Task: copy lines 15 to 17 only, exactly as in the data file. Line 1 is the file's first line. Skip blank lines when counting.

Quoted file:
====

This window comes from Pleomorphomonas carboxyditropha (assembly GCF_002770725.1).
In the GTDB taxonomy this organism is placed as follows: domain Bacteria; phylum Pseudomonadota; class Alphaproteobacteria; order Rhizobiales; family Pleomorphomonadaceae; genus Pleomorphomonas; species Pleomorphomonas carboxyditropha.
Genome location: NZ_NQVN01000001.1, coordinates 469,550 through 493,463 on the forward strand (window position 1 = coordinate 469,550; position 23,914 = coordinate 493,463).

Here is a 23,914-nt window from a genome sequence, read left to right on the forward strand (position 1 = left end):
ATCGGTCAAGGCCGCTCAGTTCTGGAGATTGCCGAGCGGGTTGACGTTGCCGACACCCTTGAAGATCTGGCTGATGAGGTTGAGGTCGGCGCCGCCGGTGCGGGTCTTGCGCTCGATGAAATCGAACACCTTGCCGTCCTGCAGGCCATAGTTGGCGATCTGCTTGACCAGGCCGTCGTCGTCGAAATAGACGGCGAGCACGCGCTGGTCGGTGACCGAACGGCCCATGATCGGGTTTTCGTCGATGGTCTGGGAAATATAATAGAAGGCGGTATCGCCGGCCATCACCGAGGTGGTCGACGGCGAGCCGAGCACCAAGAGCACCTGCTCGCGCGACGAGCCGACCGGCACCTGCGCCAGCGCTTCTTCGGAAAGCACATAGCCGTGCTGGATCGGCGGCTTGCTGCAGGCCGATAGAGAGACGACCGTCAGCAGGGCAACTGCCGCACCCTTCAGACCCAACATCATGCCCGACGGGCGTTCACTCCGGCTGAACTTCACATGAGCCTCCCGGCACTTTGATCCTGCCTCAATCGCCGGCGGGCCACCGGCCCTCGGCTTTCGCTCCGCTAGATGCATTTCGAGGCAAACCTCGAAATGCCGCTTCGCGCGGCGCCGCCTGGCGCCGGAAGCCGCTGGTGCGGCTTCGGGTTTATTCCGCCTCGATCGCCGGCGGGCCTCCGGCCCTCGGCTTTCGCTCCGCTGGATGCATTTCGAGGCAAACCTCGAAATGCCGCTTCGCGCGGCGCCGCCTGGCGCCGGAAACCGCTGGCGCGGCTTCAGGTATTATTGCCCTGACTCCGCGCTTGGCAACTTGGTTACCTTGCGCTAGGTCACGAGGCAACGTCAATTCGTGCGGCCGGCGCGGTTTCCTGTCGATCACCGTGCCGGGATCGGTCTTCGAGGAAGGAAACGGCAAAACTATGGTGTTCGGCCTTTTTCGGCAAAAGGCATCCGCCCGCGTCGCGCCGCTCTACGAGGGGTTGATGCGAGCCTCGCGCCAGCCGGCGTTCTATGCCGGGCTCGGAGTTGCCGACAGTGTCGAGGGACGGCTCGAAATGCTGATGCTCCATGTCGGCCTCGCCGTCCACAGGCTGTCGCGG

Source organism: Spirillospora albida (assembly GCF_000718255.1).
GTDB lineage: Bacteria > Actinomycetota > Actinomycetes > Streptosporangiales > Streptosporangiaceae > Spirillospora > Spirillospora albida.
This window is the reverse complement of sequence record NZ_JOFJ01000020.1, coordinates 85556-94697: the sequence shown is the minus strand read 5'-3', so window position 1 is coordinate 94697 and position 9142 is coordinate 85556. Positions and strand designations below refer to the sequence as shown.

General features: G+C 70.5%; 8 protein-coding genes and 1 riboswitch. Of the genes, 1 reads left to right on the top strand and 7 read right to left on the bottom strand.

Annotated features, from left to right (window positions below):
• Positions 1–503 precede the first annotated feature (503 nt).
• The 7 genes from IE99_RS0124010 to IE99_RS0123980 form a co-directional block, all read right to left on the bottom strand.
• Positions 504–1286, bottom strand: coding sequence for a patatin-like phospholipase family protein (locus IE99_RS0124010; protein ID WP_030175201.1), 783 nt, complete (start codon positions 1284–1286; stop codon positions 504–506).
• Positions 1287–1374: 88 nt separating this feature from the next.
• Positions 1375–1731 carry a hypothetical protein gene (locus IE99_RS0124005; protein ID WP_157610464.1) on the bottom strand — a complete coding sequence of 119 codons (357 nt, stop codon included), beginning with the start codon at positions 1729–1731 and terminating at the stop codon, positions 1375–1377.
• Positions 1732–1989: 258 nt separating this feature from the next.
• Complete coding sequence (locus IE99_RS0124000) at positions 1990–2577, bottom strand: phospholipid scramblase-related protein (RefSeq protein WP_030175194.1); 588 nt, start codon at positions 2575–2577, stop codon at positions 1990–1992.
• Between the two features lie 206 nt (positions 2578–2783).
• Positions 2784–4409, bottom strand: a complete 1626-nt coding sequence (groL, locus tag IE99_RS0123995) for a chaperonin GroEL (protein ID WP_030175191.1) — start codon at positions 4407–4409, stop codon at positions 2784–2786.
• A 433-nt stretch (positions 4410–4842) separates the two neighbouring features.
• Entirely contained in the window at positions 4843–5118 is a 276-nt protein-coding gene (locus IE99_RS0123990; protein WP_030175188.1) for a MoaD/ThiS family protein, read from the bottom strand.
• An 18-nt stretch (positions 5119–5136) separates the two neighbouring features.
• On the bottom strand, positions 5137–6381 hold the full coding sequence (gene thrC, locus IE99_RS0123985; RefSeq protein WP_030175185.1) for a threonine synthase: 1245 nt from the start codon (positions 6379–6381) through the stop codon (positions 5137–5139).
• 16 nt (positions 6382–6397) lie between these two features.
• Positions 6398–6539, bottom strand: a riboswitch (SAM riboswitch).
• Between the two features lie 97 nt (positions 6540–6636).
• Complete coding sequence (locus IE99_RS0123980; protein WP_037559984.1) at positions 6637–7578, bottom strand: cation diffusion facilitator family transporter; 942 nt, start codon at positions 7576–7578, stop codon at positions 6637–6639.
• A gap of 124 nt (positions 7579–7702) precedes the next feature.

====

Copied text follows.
• Positions 1375–1731 carry a hypothetical protein gene (locus IE99_RS0124005; protein ID WP_157610464.1) on the bottom strand — a complete coding sequence of 119 codons (357 nt, stop codon included), beginning with the start codon at positions 1729–1731 and terminating at the stop codon, positions 1375–1377.
• Positions 1732–1989: 258 nt separating this feature from the next.
• Complete coding sequence (locus IE99_RS0124000) at positions 1990–2577, bottom strand: phospholipid scramblase-related protein (RefSeq protein WP_030175194.1); 588 nt, start codon at positions 2575–2577, stop codon at positions 1990–1992.